Masterpiece appealed the decision of the Colorado Court of Appeals on the basis of the free exercise claim and the freedom of expression claim.  Masterpiece argues that Hurley v. Irish-American Gay, Lesbian & Bisexual Group of Boston, 515 U.S. 557, 569 (1995) is the controlling case today and that CADA violates their right to free exercise and freedom of expression.  We affirm the decision of the Colorado Court of Appeals and instead find Rumsfeld v. Forum for Academic & Institutional Rights, Inc., 547 U.S. 47 (2006) (hereafter FAIR) to be the controlling case at hand to determine freedom of exercise claim.  We decline Masterpiece’s request to apply strict scrutiny to the freedom of religion claim and instead conclude that the Colorado Anti-Discrimination Act is a neutral law of general applicability, thus not warranting higher judicial scrutiny.  We affirm the decision of the lower court.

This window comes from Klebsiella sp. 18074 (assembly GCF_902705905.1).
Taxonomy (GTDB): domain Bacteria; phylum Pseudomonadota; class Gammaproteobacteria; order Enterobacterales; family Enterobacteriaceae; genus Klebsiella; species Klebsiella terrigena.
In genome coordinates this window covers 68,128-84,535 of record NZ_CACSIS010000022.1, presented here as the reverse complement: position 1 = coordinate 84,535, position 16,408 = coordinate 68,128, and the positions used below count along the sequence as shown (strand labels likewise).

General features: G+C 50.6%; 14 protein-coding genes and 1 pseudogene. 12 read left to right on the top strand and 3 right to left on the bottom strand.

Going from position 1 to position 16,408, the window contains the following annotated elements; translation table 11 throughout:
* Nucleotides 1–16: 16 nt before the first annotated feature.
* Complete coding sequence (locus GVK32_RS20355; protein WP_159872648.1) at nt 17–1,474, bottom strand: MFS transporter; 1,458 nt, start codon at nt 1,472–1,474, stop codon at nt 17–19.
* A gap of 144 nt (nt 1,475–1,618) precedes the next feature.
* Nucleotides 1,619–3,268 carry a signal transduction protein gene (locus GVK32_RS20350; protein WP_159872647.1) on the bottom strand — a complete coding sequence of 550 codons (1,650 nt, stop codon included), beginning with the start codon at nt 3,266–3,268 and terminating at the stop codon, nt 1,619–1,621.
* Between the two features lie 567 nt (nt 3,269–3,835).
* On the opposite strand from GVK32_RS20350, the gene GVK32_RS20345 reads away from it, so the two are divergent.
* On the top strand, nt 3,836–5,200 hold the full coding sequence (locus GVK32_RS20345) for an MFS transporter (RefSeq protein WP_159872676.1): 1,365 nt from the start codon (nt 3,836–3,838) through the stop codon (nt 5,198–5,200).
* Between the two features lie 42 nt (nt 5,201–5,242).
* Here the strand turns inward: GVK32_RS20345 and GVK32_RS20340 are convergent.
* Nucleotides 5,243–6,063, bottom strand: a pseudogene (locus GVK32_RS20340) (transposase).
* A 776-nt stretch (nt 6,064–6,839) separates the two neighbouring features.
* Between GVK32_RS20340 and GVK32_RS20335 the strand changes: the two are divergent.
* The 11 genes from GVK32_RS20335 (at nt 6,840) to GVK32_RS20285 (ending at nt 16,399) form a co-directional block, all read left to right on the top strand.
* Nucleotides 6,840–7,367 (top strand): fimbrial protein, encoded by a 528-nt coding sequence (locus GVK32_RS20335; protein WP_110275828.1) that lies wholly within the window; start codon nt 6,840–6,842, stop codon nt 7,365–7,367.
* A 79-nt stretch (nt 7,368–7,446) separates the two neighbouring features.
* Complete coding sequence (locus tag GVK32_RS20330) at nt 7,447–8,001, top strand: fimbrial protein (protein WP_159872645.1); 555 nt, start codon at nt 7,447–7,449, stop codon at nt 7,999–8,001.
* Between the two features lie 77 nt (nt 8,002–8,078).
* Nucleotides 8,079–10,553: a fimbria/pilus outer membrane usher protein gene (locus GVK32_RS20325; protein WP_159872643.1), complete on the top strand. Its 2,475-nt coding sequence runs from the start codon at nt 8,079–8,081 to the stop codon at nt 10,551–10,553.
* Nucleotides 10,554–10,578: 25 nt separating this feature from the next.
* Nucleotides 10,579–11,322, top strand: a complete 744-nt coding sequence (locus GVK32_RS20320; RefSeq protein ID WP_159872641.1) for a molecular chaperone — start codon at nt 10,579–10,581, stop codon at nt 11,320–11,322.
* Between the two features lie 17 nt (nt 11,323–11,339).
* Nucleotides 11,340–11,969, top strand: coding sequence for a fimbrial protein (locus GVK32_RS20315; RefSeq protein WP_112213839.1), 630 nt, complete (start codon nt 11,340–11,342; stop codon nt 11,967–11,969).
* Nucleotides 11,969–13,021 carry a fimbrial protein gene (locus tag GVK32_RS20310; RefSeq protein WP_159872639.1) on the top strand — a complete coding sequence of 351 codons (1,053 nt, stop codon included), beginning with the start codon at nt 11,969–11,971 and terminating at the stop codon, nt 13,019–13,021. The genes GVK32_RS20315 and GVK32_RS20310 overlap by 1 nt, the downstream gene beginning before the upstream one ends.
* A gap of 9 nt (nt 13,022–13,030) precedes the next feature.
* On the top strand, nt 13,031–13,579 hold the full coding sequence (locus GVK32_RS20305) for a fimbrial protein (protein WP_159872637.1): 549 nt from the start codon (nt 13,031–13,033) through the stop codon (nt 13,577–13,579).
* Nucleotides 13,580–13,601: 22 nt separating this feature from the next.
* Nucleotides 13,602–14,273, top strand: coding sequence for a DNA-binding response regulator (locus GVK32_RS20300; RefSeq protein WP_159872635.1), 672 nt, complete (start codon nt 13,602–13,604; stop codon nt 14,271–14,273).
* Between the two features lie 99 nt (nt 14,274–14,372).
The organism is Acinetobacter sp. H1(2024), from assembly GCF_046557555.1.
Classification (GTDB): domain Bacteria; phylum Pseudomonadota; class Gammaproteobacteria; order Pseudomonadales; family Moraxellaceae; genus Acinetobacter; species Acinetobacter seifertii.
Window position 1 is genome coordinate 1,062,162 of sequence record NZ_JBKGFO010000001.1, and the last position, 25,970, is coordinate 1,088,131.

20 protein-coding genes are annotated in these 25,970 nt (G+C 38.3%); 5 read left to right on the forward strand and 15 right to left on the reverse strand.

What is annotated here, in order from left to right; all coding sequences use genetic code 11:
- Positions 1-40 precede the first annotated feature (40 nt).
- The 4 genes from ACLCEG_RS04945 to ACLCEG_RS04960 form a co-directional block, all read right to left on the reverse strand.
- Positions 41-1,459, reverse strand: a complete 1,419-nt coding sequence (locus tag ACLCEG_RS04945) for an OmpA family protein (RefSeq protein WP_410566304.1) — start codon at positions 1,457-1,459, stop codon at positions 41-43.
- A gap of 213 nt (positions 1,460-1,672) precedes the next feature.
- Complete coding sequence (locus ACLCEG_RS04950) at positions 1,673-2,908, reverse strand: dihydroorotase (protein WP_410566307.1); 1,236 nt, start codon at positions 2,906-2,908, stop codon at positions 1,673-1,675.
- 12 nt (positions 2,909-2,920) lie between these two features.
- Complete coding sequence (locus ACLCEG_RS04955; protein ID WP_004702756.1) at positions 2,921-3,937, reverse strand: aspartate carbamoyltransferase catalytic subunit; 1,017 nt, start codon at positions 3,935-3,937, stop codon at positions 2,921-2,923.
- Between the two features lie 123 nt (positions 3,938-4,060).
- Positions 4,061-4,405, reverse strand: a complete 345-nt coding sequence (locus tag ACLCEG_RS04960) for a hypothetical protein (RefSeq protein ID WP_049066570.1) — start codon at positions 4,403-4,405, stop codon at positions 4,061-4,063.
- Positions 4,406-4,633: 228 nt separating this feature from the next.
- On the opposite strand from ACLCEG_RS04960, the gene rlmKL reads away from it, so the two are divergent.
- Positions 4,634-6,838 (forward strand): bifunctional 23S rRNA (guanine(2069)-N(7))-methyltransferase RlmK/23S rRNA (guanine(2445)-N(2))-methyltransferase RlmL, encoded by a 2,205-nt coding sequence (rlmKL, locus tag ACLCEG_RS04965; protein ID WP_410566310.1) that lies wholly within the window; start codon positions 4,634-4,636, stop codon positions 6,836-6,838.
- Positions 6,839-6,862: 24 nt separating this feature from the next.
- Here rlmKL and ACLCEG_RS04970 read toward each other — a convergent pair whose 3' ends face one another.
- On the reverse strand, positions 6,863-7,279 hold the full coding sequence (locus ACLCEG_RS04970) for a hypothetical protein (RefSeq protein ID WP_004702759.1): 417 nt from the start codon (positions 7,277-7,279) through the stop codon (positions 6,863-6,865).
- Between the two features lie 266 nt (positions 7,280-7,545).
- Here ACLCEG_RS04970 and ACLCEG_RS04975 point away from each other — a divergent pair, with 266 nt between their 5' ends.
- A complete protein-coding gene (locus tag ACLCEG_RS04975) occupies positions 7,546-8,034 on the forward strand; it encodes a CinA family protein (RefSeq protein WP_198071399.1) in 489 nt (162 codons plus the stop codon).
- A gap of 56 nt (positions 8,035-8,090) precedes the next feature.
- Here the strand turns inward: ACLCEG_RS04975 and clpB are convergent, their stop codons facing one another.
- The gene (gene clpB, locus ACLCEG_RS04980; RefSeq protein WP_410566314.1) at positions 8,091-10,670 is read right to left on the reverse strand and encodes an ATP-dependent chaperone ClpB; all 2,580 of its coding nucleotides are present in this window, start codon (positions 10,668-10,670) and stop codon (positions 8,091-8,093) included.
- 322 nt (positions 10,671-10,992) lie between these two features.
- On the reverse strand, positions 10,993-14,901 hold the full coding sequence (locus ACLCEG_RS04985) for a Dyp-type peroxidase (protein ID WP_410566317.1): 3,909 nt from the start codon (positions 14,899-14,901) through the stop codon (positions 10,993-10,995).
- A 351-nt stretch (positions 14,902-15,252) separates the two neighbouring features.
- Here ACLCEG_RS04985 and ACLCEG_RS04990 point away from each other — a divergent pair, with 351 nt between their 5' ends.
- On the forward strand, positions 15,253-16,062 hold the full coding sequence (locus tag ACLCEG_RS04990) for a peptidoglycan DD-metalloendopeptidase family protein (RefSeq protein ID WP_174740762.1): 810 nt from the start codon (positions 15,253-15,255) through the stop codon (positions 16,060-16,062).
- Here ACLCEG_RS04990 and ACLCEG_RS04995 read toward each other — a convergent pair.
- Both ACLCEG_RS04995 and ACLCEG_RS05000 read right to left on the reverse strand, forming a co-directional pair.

To begin, Petitioner Masterpiece appealed the decision of the commission and asked the courts to distinguish between their opposition to same-sex marriage and discrimination against individuals based on their sexual orientation.  Masterpiece contends that their refusal to serve Craig and Mullins was because of Craig and Mullins’ intended conduct of entering into marriage with a same-sex partner, which effectively does not violate CADA.  We decline to make this differentiation and find that the lower court rightly equated the status and the conduct, which is inextricable conduct here.